White Reindeer is not a bad film. It has much going for it, particularly in its second half, and you can read about it in the generally positive reviews the movie got. I'll look forward to Zach Clark's future work and seek out some of the older stuff, and not just out of solidarity with other people named Zach C. But I want to focus on some things I didn't like so much because they are indicative of some larger trends in cinema that I find wanting.
First up is a way of staging conversations, featuring plenty of pauses in conversation and shots where Suzanne, the protagonist, reacts quietly, stoically, to all the ridiculous infelicities and minor, unintended cruelties of the characters around her. We see it in so many movies and television shows: interactions between people are that are predictably pitched to the setting of “awkward.” Sometimes this works well, as when small-talking Suzanne tells someone who says she's on disability that she looks healthy for a disabled person: an excellent moment not only because it's genuinely a bit uncomfortable and unexpected, but because it encapsulates something about the characters and their backgrounds. Yet overall, in the Age of Gervais, it can seem suffocatingly commonplace. These kinds of scenes are marked by cynical resignation about ineffectual families or myopic friends or co-workers who "just don't understand." In a particular corner of quirky comedy-dramas, both film and television, it is typical to see protagonists - or rather, audience surrogates - who float through a world that isn't as smart as them. Most of the world is thus comprised of oblivious, consumerist, platitudinous asses who aren't quite up to speed with good old Martin Freeman (The Office), Adam Scott and Lizzy Caplan (Party Down), or Louis CK (Louie). I adore a great deal of work in this vein; in fact all three of the titles I've just mentioned are favorites of mine. But I've always been skeptical of this common aspect of them. (See also.)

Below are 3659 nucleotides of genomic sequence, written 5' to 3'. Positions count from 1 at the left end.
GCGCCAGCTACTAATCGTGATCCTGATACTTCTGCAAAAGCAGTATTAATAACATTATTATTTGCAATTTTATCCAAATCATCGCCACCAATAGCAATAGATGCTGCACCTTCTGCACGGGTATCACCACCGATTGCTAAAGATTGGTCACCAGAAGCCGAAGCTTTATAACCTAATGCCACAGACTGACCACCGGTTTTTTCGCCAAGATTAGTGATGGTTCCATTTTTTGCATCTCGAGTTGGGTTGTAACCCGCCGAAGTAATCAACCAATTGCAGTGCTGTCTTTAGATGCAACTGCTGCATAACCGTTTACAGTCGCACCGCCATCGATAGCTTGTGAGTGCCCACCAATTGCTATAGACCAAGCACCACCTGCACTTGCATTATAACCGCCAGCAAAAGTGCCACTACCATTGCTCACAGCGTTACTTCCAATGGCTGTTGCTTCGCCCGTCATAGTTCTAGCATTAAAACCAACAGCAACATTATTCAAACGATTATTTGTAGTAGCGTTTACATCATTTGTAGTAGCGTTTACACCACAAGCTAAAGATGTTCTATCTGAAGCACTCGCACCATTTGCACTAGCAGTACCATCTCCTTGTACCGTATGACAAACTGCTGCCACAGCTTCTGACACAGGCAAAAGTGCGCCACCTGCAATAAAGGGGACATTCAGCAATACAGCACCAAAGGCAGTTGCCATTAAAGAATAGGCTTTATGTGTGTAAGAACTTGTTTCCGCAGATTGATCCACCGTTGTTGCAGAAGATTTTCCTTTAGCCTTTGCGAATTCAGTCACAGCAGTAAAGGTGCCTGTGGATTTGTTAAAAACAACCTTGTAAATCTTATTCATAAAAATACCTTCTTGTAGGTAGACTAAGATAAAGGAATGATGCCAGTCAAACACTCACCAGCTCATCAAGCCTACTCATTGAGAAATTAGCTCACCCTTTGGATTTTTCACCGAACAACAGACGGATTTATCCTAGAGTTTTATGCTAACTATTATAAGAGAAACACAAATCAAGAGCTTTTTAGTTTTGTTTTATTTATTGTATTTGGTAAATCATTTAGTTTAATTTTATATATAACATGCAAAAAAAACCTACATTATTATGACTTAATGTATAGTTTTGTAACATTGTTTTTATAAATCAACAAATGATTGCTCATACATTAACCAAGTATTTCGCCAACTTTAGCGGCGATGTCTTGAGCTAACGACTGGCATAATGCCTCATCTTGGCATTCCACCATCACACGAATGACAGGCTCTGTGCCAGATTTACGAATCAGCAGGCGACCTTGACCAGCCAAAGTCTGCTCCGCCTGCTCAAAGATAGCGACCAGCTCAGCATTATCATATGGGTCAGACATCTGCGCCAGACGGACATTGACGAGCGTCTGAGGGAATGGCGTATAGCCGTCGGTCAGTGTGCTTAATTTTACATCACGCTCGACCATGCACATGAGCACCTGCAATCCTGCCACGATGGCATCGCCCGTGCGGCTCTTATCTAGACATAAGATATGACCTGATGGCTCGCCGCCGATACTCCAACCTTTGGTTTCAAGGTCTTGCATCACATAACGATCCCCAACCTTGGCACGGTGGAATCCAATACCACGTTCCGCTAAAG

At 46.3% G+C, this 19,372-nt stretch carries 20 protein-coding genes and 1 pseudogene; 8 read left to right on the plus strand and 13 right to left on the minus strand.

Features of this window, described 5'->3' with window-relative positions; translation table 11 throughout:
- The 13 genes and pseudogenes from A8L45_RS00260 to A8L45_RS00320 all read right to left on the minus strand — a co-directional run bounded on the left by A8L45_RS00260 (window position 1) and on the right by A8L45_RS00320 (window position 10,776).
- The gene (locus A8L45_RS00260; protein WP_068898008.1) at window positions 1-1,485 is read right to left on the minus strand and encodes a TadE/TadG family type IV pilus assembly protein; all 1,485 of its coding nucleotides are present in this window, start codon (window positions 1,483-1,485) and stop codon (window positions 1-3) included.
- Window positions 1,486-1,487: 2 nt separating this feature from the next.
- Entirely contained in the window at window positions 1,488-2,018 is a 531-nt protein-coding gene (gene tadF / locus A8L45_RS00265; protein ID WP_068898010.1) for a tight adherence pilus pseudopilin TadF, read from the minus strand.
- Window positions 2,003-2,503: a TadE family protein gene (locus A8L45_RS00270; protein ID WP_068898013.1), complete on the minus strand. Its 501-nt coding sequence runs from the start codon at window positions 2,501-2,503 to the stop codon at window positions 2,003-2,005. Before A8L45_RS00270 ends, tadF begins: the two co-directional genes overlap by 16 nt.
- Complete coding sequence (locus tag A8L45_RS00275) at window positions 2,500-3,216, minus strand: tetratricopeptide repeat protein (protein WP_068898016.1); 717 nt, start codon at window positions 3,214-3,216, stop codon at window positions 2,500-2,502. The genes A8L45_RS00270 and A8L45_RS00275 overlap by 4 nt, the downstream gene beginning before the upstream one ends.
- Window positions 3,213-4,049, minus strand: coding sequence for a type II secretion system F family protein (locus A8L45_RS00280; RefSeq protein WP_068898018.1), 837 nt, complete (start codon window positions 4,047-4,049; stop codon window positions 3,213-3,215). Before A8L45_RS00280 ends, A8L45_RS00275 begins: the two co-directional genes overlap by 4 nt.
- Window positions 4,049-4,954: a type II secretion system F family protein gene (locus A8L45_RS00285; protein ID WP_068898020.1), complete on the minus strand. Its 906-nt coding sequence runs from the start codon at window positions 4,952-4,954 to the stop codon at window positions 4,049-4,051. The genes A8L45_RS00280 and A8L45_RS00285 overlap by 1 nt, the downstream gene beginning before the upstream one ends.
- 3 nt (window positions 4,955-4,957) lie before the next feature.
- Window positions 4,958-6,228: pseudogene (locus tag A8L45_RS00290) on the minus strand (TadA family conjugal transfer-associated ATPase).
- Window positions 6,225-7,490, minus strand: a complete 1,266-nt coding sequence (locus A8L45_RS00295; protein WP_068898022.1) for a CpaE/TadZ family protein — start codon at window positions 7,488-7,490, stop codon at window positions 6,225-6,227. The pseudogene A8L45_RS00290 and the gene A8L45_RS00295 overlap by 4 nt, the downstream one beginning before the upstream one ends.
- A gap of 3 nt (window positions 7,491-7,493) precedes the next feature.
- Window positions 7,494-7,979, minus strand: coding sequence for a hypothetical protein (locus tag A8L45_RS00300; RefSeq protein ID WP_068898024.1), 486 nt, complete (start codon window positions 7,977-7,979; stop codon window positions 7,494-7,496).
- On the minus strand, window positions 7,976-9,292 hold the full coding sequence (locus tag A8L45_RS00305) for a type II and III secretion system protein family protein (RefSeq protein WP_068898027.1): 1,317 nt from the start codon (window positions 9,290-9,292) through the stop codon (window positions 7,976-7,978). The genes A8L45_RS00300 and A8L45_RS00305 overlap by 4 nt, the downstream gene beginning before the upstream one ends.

So, in White Reindeer, for example, after an awkward (yup) exchange between Suzanne and a police officer following the murder of her husband, we soon cut to a shot of Suzanne on the toilet, underwear down, sobbing. (There is one brief shot between the scenes, indicating that she's staying in a motel.) There can be something touching about a moment like this, precisely because of its sense of vulnerability. But there's a sense in which I, at least, have grown tired of seeing these detached images of impassive emotional vulnerability. Why not shoot a scene where we see the breakdown, ride it all out, rather than cutting to the breakdown as a quick wham-bam-thank-you-ma'am piece of exposition on Suzanne's emotional state? Other examples: Suzanne impassively eats a salad while staring at the porn videos she's found in her late husband Jeff's browser history. There's another moment where she is sleeping on the couch and lets out a little fart.
In one sense my criticism isn't very fair. I'm wondering why the film does X and doesn't do Y, which I'd prefer to X. And that's a shitty way to evaluate a work of art. But that's not really the crux of my dissatisfaction. There are instead two issues. One, the less important one, is that I think that White Reindeer is a decent film but suffers for being kind of trite overall in the way that it executes a lot of its scenes, especially the de rigueur awkward conversations and the brief moments of deliberate vulnerability. But that's a small thing. The larger criticism (and here White Reindeer is really not a bad offender - more a case of the straw that broke the camel's back) is how "awkward moments" have ossified into a very, very conventional range of expressions in so many movies today. This afflicts in particular that family tree of quirky comedy-dramas, which might describe anything from mainstream-mumblecore (e.g. Jeff Who Lives at Home), to plenty of sitcoms (some examples already noted), the entire Judd Apatow corner of the world, and even some of the more humorous strains in global art cinema that thrives primarily on the festival circuit.
To all this, I simply want to pose the question, "Why can't it be otherwise?" This should be a vital concern for filmmakers working outside the mainstream system of production and distribution. It's not just a question of form or stylistic execution, but also of politics and ethics.
I'm not saying it's all bad. I just wish it weren't so prevalent. It seems to me that any number of indie films could, and would, cut to a shot in medias res of a character on a toilet in tears. And then cut away. Part of me just wishes that we had, say, a bit more of a Cassavetes approach to things - let's build up to a moment like that in a single scene, and follow it through. Don't let it be an expository blip; let it be an experience. Some of the powers of duration and observation that cinema affords are being under-utilized ...